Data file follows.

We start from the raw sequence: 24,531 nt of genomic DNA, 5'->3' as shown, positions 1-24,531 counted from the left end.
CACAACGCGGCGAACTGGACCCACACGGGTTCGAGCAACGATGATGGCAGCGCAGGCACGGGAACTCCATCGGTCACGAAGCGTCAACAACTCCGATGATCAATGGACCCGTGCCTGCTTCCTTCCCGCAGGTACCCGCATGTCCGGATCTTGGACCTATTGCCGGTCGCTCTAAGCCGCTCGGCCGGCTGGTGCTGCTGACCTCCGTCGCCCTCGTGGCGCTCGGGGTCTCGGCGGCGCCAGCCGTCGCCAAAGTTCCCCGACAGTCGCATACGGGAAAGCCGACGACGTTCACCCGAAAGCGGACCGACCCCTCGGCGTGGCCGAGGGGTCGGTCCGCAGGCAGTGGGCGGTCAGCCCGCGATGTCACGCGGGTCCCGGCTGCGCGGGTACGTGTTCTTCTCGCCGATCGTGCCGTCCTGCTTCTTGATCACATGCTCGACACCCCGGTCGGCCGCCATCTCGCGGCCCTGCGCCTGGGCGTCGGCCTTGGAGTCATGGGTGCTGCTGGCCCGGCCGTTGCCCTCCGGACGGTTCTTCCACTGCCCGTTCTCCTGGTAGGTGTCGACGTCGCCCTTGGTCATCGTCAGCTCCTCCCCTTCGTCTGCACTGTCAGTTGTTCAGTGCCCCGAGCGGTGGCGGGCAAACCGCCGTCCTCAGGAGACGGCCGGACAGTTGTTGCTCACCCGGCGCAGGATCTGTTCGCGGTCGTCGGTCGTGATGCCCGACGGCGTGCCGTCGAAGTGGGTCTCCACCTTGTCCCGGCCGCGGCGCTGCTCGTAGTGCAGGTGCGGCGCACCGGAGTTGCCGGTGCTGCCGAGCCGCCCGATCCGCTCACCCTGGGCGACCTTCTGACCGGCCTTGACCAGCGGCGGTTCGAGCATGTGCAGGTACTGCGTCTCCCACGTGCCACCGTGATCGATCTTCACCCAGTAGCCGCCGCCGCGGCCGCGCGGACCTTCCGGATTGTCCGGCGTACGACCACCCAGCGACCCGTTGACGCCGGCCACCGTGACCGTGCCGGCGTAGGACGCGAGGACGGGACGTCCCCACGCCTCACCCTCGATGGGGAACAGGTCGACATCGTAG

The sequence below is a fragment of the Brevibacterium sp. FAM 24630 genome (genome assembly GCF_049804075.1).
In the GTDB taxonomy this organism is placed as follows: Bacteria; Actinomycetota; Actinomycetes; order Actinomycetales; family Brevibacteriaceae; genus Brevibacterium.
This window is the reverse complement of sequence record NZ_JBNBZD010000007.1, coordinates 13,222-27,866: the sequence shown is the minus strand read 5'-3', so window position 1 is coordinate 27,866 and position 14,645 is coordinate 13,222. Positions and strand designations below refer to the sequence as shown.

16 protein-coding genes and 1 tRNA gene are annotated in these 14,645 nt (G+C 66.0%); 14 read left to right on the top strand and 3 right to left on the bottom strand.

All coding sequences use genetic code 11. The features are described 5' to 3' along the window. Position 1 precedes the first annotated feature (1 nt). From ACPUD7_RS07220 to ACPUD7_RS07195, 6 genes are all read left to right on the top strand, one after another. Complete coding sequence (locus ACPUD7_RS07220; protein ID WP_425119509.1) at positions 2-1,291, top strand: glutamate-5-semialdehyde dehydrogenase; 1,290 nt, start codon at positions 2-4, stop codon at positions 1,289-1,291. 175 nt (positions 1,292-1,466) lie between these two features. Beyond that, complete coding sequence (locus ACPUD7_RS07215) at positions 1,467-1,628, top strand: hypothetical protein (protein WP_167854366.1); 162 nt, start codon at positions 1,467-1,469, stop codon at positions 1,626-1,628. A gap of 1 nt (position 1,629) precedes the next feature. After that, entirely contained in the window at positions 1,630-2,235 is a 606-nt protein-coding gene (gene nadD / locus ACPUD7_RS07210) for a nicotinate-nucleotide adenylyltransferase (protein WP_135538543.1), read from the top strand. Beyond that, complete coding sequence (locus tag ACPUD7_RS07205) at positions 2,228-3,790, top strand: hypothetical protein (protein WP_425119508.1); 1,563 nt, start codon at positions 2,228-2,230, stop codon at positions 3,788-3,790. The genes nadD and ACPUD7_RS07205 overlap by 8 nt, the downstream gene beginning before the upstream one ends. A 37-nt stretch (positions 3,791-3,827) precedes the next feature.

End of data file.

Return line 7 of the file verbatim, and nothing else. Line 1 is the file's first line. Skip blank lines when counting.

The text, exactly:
All coding sequences use genetic code 11. The features are described 5' to 3' along the window. Position 1 precedes the first annotated feature (1 nt). From ACPUD7_RS07220 to ACPUD7_RS07195, 6 genes are all read left to right on the top strand, one after another. Complete coding sequence (locus ACPUD7_RS07220; protein ID WP_425119509.1) at positions 2-1,291, top strand: glutamate-5-semialdehyde dehydrogenase; 1,290 nt, start codon at positions 2-4, stop codon at positions 1,289-1,291. 175 nt (positions 1,292-1,466) lie between these two features. Beyond that, complete coding sequence (locus ACPUD7_RS07215) at positions 1,467-1,628, top strand: hypothetical protein (protein WP_167854366.1); 162 nt, start codon at positions 1,467-1,469, stop codon at positions 1,626-1,628. A gap of 1 nt (position 1,629) precedes the next feature. After that, entirely contained in the window at positions 1,630-2,235 is a 606-nt protein-coding gene (gene nadD / locus ACPUD7_RS07210) for a nicotinate-nucleotide adenylyltransferase (protein WP_135538543.1), read from the top strand. Beyond that, complete coding sequence (locus tag ACPUD7_RS07205) at positions 2,228-3,790, top strand: hypothetical protein (protein WP_425119508.1); 1,563 nt, start codon at positions 2,228-2,230, stop codon at positions 3,788-3,790. The genes nadD and ACPUD7_RS07205 overlap by 8 nt, the downstream gene beginning before the upstream one ends. A 37-nt stretch (positions 3,791-3,827) precedes the next feature.